He died universally beloved and respected and regretted on the 10th August 1780 in the 60th year of his age. His remains were interred in the church of Magheradroll within the walls, in the grave of his predecessor Mr McAlpine. His character is most justly though briefly summed up in this short sentence inscribed on his tombstone: - "An Israelite indeed in whom was no guile".
Soon after the death of Mr Strong, the Presbytry of Killyleigh dissolved, and the Congregations which had been heretofore connected with that Body attached themselves to other Presbytries.The breaking up of this most respectable Presbytry of Killyleigh (which was formed by the Synod of Ulster at Dungannon year 1725) was to be attributed to the violence of one of its members (Doctr Little) and the passiveness of the rest. This event occurred when this Congregation was vacant, and was a subject of deep regret to all its most respectable members.
Revd John McLelland was the successor of Mr Strong. He was a native of the parish of Magherally in the County of Down, and a Licenciate of the Presbytry of Dromore, to which this congregation now belongs. He was ordained 27th October 1783.He married Margaret Barnet of Ballygherty near Saintfield who, by the mother's side, was descended from the Whytes and Livingstons of this parish. He was immaculate as to politicks and was always looked upon as a truly loyal man, during the troublesome time of the rebellion in the year 1798.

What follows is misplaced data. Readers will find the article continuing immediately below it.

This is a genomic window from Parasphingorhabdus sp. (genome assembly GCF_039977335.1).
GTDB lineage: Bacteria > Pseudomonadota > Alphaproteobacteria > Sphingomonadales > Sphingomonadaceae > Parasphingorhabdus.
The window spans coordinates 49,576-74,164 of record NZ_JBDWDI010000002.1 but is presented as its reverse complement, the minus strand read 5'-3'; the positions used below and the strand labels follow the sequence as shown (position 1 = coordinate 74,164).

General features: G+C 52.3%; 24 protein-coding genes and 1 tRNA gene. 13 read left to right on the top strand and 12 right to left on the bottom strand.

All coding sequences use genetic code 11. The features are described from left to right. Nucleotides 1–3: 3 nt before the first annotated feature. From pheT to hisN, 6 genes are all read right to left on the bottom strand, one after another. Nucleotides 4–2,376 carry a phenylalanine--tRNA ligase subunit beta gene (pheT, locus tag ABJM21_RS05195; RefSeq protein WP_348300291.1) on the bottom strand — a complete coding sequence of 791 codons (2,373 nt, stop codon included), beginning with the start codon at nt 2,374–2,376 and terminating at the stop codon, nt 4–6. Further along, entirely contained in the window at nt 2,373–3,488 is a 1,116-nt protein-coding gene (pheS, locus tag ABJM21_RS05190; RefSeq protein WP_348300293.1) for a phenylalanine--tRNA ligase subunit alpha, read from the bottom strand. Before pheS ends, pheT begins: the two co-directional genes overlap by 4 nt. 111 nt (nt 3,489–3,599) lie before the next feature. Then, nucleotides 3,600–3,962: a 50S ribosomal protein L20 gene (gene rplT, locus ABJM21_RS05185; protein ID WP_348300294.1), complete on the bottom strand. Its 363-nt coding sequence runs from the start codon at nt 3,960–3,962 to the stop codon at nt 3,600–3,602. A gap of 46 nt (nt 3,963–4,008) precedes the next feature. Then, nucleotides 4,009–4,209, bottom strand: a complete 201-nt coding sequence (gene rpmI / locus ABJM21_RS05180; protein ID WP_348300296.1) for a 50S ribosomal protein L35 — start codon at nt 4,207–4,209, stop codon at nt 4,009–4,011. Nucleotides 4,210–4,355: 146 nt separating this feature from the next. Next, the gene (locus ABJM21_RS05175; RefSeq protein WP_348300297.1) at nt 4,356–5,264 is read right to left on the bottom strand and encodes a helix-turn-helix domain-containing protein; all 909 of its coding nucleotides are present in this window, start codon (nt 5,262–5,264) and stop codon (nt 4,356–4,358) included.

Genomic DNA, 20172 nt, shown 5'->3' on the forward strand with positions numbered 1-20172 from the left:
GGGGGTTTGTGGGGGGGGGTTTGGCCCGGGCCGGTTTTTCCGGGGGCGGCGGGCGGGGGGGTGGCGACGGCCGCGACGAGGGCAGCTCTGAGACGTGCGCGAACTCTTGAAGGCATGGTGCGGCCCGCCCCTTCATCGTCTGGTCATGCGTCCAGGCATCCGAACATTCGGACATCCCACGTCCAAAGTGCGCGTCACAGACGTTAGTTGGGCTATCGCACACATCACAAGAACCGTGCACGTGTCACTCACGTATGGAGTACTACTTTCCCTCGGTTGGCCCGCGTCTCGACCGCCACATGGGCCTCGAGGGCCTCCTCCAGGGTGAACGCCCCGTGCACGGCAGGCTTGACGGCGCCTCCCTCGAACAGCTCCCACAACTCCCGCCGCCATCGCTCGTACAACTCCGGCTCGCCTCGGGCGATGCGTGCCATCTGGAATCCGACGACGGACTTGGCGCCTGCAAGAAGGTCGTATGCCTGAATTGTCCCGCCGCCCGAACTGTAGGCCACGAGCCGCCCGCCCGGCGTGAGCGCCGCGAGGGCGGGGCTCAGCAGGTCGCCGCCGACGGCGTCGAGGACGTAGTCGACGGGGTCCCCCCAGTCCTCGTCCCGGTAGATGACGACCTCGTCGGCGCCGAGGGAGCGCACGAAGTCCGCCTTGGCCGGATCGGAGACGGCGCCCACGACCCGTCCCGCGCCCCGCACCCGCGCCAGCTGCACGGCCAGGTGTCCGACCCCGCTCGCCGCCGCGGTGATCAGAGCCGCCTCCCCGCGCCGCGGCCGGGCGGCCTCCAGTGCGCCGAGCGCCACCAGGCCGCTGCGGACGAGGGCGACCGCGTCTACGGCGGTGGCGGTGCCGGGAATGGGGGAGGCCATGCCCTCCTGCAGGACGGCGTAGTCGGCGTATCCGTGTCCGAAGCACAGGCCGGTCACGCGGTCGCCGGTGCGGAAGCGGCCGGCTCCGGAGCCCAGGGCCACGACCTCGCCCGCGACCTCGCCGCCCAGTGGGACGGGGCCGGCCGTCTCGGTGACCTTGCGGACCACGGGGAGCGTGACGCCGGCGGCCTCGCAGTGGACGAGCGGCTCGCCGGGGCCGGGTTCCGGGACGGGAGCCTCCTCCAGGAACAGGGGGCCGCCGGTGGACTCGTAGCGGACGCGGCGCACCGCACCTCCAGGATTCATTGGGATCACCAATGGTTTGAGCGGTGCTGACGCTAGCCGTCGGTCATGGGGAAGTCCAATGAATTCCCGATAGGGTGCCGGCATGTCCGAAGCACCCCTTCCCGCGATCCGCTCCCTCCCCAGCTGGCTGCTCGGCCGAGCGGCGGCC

He died March 5th 1818 in the 61st year of his age, and 35th of his Ministry, leaving issue three sons and one daughter. He was buried in the church yard of Magheradroll on the North side of the old church.The Revd James McClelland, son of the Revd John McClelland, was ordained assistant and eventual successor to his father on Tuesday the 25th of August 1812: He died in the month of March 1839.(Typist's note: At this point in the Historical Account is inserted, between the pages, a [Typist's comment: - somewhat unctuous] letter addressed to the Rt. Honble Earl of Moira from the Congregation of Ballynahinch which reads as follows:-
"My Lord,The Congregation of Protestant Defenders of Ballynahinch, fully impressed with a deep sense of gratitude, beg leave to express their thankfulness to your Lordp for the favour conferred on them of anticipating their wishes by an offer of renewal of the lease of their Meeting House."

Your Lords attention to their interest in the terms required is also fresh matter for calling forth their gratitude - terms which they
cannot but highly approve and sincerely comply with. They beg leave therefore to assure your Lords that they will put the Meeting House in thorough repair both outside and inside, and beautify the yard and place about it agreeable to your Lords plan and devise.That your Lords may long live to enjoy the complacency arising from a consciousness of doing good in this world, and at a very distant period receive the reward that awaits the Virtuous in the next is the prayer of your Lordps most grateful people.
Signed by order of the Congregation assembled this 19th day of October 1796.")